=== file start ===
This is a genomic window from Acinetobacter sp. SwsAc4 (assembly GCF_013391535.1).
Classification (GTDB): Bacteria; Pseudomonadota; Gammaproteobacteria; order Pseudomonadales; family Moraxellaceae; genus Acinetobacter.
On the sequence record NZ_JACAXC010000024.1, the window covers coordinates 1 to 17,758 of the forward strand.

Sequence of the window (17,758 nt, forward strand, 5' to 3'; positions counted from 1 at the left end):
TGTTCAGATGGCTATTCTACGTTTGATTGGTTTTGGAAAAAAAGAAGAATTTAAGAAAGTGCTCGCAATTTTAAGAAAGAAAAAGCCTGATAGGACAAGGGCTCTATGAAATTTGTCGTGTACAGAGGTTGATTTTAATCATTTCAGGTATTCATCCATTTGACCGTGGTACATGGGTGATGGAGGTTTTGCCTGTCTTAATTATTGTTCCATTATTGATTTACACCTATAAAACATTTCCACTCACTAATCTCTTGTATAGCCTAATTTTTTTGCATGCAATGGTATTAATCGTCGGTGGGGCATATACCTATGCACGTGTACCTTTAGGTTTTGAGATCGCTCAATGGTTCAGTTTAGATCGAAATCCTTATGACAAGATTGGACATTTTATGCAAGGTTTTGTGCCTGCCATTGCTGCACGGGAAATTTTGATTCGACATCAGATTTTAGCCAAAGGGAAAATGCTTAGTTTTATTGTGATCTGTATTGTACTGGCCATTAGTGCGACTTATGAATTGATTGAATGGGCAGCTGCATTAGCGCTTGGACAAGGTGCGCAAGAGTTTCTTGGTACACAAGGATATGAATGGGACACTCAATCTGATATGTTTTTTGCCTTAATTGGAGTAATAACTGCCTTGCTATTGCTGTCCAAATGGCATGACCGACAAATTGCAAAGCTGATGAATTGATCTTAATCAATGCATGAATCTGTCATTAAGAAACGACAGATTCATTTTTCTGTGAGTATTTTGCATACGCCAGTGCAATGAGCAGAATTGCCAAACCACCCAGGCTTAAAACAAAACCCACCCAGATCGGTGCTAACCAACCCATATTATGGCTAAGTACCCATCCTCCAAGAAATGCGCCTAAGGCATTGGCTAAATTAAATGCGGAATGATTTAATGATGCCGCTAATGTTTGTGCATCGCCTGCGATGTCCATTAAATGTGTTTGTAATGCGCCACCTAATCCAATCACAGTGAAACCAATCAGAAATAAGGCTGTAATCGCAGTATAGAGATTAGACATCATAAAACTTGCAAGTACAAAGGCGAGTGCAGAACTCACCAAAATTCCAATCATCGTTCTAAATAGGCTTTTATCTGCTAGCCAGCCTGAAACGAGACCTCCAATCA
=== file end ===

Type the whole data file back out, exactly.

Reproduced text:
This is a genomic window from Acinetobacter sp. SwsAc4 (assembly GCF_013391535.1).
Classification (GTDB): Bacteria; Pseudomonadota; Gammaproteobacteria; order Pseudomonadales; family Moraxellaceae; genus Acinetobacter.
On the sequence record NZ_JACAXC010000024.1, the window covers coordinates 1 to 17,758 of the forward strand.

Sequence of the window (17,758 nt, forward strand, 5' to 3'; positions counted from 1 at the left end):
TGTTCAGATGGCTATTCTACGTTTGATTGGTTTTGGAAAAAAAGAAGAATTTAAGAAAGTGCTCGCAATTTTAAGAAAGAAAAAGCCTGATAGGACAAGGGCTCTATGAAATTTGTCGTGTACAGAGGTTGATTTTAATCATTTCAGGTATTCATCCATTTGACCGTGGTACATGGGTGATGGAGGTTTTGCCTGTCTTAATTATTGTTCCATTATTGATTTACACCTATAAAACATTTCCACTCACTAATCTCTTGTATAGCCTAATTTTTTTGCATGCAATGGTATTAATCGTCGGTGGGGCATATACCTATGCACGTGTACCTTTAGGTTTTGAGATCGCTCAATGGTTCAGTTTAGATCGAAATCCTTATGACAAGATTGGACATTTTATGCAAGGTTTTGTGCCTGCCATTGCTGCACGGGAAATTTTGATTCGACATCAGATTTTAGCCAAAGGGAAAATGCTTAGTTTTATTGTGATCTGTATTGTACTGGCCATTAGTGCGACTTATGAATTGATTGAATGGGCAGCTGCATTAGCGCTTGGACAAGGTGCGCAAGAGTTTCTTGGTACACAAGGATATGAATGGGACACTCAATCTGATATGTTTTTTGCCTTAATTGGAGTAATAACTGCCTTGCTATTGCTGTCCAAATGGCATGACCGACAAATTGCAAAGCTGATGAATTGATCTTAATCAATGCATGAATCTGTCATTAAGAAACGACAGATTCATTTTTCTGTGAGTATTTTGCATACGCCAGTGCAATGAGCAGAATTGCCAAACCACCCAGGCTTAAAACAAAACCCACCCAGATCGGTGCTAACCAACCCATATTATGGCTAAGTACCCATCCTCCAAGAAATGCGCCTAAGGCATTGGCTAAATTAAATGCGGAATGATTTAATGATGCCGCTAATGTTTGTGCATCGCCTGCGATGTCCATTAAATGTGTTTGTAATGCGCCACCTAATCCAATCACAGTGAAACCAATCAGAAATAAGGCTGTAATCGCAGTATAGAGATTAGACATCATAAAACTTGCAAGTACAAAGGCGAGTGCAGAACTCACCAAAATTCCAATCATCGTTCTAAATAGGCTTTTATCTGCTAGCCAGCCTGAAACGAGACCTCCAATCA